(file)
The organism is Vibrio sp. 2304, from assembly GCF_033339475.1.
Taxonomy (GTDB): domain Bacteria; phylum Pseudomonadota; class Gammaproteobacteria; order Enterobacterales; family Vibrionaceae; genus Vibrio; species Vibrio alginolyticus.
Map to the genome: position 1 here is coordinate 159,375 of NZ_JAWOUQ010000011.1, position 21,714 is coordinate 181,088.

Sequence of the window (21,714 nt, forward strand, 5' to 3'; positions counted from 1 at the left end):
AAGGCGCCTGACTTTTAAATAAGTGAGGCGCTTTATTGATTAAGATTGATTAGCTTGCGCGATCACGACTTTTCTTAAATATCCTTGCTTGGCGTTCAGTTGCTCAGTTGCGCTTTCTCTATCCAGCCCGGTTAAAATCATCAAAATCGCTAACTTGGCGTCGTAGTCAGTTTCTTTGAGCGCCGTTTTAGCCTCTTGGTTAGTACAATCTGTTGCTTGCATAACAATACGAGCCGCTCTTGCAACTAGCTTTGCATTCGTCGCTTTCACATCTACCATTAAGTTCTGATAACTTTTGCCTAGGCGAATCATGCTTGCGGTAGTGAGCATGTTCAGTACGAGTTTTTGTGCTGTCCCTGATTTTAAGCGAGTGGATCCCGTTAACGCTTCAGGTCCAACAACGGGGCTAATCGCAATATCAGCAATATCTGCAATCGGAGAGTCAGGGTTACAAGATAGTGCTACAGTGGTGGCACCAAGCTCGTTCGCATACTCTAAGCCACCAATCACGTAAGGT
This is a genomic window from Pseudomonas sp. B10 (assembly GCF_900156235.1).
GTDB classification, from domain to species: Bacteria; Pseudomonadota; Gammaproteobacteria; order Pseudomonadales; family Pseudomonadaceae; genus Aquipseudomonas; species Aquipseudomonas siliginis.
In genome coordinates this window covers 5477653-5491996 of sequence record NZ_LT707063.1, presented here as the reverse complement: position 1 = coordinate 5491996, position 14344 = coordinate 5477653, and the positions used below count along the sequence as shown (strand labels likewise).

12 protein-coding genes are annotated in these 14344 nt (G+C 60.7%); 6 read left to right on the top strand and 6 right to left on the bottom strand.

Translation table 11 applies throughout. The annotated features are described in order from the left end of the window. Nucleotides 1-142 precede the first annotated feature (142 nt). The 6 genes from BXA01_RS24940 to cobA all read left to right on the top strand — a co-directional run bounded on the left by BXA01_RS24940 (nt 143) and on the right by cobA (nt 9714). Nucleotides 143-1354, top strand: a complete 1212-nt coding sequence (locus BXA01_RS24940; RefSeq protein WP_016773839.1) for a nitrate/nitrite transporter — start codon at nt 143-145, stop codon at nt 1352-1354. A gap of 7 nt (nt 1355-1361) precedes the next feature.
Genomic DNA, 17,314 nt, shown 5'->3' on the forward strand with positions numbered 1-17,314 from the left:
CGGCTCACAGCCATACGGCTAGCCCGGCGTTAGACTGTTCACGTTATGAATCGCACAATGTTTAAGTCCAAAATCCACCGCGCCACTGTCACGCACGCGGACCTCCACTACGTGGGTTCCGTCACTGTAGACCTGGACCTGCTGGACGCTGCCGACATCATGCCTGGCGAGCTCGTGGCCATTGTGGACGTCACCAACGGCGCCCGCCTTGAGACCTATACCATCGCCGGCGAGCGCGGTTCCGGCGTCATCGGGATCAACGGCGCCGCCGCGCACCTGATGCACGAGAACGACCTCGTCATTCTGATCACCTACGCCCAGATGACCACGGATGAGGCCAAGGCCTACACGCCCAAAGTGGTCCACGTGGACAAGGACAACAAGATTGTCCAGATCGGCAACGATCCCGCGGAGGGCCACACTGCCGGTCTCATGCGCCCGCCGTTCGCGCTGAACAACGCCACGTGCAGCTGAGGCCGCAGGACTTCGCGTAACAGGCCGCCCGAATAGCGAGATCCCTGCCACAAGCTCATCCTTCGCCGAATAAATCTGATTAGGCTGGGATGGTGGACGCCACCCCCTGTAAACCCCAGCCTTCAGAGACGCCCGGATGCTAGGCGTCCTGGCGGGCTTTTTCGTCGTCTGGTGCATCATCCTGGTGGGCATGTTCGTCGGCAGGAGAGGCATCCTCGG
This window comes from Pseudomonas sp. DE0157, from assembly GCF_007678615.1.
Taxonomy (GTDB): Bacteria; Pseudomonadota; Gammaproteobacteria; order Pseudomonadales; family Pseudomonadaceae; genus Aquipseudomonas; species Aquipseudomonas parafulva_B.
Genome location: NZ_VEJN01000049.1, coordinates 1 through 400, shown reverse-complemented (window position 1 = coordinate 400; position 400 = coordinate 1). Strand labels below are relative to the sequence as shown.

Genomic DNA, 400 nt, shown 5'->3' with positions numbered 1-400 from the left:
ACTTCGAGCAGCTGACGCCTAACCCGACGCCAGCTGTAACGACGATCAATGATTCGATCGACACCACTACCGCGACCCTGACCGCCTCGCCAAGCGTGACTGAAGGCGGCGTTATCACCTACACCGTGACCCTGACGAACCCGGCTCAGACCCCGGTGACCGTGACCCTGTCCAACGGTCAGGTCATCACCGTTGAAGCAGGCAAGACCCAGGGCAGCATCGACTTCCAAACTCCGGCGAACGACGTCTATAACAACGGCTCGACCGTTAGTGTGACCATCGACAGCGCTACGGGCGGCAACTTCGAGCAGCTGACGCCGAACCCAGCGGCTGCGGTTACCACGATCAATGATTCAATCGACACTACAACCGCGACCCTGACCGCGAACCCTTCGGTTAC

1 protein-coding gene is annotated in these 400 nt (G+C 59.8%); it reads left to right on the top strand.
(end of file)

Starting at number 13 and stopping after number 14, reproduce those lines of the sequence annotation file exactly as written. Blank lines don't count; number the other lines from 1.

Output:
This window comes from Pseudomonas sp. DE0157, from assembly GCF_007678615.1.
Taxonomy (GTDB): Bacteria; Pseudomonadota; Gammaproteobacteria; order Pseudomonadales; family Pseudomonadaceae; genus Aquipseudomonas; species Aquipseudomonas parafulva_B.